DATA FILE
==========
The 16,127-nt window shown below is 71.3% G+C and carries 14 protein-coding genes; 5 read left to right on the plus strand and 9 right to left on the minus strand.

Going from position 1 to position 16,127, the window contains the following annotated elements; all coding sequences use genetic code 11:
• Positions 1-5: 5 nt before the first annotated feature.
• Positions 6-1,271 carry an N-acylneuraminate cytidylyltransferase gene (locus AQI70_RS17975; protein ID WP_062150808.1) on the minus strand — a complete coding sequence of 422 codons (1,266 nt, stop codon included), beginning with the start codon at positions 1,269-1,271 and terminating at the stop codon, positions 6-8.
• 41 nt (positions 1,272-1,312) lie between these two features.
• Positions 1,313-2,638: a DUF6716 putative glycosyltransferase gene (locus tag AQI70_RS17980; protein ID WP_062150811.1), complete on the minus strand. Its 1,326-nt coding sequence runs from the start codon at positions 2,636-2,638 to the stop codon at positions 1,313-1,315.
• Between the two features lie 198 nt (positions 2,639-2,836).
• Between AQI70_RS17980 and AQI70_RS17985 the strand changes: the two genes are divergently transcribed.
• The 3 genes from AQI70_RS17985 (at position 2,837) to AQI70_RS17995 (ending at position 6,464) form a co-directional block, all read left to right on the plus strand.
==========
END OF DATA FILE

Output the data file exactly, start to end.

The 16,127-nt window shown below is 71.3% G+C and carries 14 protein-coding genes; 5 read left to right on the plus strand and 9 right to left on the minus strand.

Going from position 1 to position 16,127, the window contains the following annotated elements; all coding sequences use genetic code 11:
• Positions 1-5: 5 nt before the first annotated feature.
• Positions 6-1,271 carry an N-acylneuraminate cytidylyltransferase gene (locus AQI70_RS17975; protein ID WP_062150808.1) on the minus strand — a complete coding sequence of 422 codons (1,266 nt, stop codon included), beginning with the start codon at positions 1,269-1,271 and terminating at the stop codon, positions 6-8.
• 41 nt (positions 1,272-1,312) lie between these two features.
• Positions 1,313-2,638: a DUF6716 putative glycosyltransferase gene (locus tag AQI70_RS17980; protein ID WP_062150811.1), complete on the minus strand. Its 1,326-nt coding sequence runs from the start codon at positions 2,636-2,638 to the stop codon at positions 1,313-1,315.
• Between the two features lie 198 nt (positions 2,639-2,836).
• Between AQI70_RS17980 and AQI70_RS17985 the strand changes: the two genes are divergently transcribed.
• The 3 genes from AQI70_RS17985 (at position 2,837) to AQI70_RS17995 (ending at position 6,464) form a co-directional block, all read left to right on the plus strand.